Timing is (Almost) Everything: PA Supreme Court Clarifies Enforceability of Restrictive Covenants Ancillary to Employment

By: Vincent N. Barbera and George C. Morrison
Commercial Litigation Alert

On June 16, 2020, the Pennsylvania Supreme Court clarified that, under Pennsylvania law, restrictive covenant agreements are not per se unenforceable when executed after the first day of employment.[1]

Rullex Company, LLC v. Tel-Stream Inc. and Yuri Karnei involved the alleged breach of a non-disclosure, non-competition agreement between Rullex and its former employee, Yuri Karnei. After spending over a year performing specialized cell tower installation, repair, and maintenance services on Rullex’s behalf for its clients, Karnei began performing the same services for a competitor.[2] Rullex commenced litigation in the Philadelphia Court of Common Pleas and sought, among other things, a preliminary injunction. The trial court denied the motion for preliminary injunction because Rullex was not likely to prevail on the merits based on a lack of consideration to support the restrictive covenant.[3] The court explained that, because it was undisputed that Karnei executed the agreement containing the restrictive covenants after his first day of work, additional consideration was needed to render it enforceable.[4] Rullex appealed, and the Pennsylvania Superior Court affirmed.

The Pennsylvania Supreme Court granted allocator to “assess the validity of the per se rule applied by the Superior Court whereby any time a restrictive covenant is executed after the first day of employment, it must be accompanied by fresh consideration.” [5] On appeal, Rullex argued that the strict per se rule applied by the prior courts does not consider that “events often move faster than paper” in the business world, such that no additional consideration is necessary when a restrictive covenant was contemplated at the inception of the employment relationship.[6] The Supreme Court found this argument persuasive, noting that the intent of the parties is paramount. The court explained: “[A] bright-line rule such as that utilized by the Superior Court could subvert the expectations of parties who fully anticipate and intend the restriction to be ancillary to the taking of employment, by the employee, for whatever reason, signs the covenant shortly after the first day.” [7]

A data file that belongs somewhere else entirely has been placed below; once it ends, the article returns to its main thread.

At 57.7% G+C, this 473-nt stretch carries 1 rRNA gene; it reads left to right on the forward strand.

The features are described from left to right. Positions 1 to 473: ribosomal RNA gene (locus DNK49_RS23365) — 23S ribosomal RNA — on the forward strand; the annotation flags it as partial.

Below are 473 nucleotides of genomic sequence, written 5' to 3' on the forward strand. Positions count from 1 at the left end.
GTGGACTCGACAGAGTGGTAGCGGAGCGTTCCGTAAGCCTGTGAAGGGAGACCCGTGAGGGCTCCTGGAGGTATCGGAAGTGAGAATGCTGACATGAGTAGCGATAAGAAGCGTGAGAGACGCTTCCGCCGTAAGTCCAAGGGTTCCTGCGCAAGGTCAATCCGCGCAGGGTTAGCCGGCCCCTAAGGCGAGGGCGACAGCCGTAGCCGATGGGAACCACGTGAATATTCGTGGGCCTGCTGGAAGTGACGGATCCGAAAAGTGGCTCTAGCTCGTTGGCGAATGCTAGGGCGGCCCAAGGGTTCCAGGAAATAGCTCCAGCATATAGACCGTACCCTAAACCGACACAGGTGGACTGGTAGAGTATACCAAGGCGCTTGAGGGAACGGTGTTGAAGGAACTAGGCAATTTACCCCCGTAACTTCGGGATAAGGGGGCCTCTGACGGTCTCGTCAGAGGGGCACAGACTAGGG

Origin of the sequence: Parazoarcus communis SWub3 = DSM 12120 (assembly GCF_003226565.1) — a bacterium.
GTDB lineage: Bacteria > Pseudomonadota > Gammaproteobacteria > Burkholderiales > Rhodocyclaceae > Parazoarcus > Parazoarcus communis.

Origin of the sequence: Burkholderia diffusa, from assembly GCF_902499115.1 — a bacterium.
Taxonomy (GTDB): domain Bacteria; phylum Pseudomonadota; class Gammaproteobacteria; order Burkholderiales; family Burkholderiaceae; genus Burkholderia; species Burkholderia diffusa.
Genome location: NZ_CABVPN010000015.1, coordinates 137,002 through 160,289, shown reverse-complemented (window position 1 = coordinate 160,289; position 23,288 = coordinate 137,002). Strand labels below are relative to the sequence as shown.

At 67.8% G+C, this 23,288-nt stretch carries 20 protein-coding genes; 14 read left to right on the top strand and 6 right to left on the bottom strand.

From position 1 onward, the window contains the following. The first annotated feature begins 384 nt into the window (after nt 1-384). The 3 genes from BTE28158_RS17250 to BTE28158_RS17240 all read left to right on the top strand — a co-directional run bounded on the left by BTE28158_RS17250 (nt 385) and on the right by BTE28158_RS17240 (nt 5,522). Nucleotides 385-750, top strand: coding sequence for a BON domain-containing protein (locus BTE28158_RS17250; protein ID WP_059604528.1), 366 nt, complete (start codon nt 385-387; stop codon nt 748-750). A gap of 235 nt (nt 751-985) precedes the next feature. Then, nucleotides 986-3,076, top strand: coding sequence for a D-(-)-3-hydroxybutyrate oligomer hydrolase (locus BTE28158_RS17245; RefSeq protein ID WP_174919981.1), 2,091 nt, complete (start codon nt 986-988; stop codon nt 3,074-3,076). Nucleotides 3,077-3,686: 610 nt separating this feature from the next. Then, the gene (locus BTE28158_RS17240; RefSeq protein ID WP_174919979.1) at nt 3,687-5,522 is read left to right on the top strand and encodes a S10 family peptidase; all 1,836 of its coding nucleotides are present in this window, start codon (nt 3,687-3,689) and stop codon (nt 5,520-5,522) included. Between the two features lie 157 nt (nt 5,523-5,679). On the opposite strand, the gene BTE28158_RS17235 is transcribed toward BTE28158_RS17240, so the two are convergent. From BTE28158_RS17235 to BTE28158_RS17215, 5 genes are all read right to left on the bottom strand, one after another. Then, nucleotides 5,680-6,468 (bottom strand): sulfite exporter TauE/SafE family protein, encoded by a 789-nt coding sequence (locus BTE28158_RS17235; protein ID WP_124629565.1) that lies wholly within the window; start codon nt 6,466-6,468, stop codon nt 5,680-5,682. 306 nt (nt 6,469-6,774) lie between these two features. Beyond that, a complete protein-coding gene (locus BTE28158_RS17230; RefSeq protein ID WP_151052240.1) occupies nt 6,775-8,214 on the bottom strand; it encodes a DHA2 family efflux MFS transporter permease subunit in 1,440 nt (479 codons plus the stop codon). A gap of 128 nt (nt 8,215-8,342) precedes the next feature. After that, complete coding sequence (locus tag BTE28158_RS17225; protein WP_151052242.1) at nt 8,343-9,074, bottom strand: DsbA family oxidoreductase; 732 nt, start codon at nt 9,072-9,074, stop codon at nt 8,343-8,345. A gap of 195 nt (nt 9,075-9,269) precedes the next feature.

Addressing the practical considerations, the court noted that for a restrictive covenant executed after the first day of employment to be ancillary to the taking of employment, the parties “must have agreed to its essential provisions as of the beginning of the employment relationship.” [8] The court further clarified that, when making this assessment, “it may not be necessary to prove an actual, subjective ‘meeting of the minds,’ as objective manifestations of assent and/or an intent to be bound by the covenant’s substance can suffice.” [9]  

Applying the above principles to the facts of the case before it, the Supreme Court held that Rullex did not satisfy its burden to show that there was a meeting of the minds as to the non-competition covenant at issue or that Karnei otherwise manifested his intent to abide by its terms upon commencing employment. [10] As a result, the court ultimately affirmed the lower decision.

The Rullex decision underscores the importance of good corporate housekeeping when commencing new employment relationships, especially where restrictive covenants are part of the equation. Employers should take care to diligently pursue and secure fully-executed restrictive covenant agreements prior to adding new employees to the fold and ensure the agreements are otherwise narrowly tailored to protect their legitimate business interests.

If you have questions, please contact Vince Barbera (barberav@whiteandwilliams.com; 215.864.7137), George Morrison (morrisong@whiteandwilliams.com; 610.782.4911) or another member of our Commercial Litigation or Labor and Employment Groups.

[1] Rullex Co., LLC v. Tel-Stream, Inc., 2020 Pa. LEXIS 3294 *17-18 (June 16, 2020).

[2] Rullex, 2020 Pa. LEXIS 3294 at *2.

[3] Id. at *5-6.

[4] Id.

[5] Id. at *9.

[6] Id. at *12.

[7] Id. at *16.

[8] Id. at *17.

[9] Id. at *18 (citations omitted).

[10] Id. at *19 (highlighting, among other things, that Karnei started working for Rullex at least two months prior to signing the subject non-competition agreement).


This correspondence should not be construed as legal advice or legal opinion on any specific facts or circumstances. The contents are intended for general informational purposes only and you are urged to consult a lawyer concerning your own situation and legal questions.
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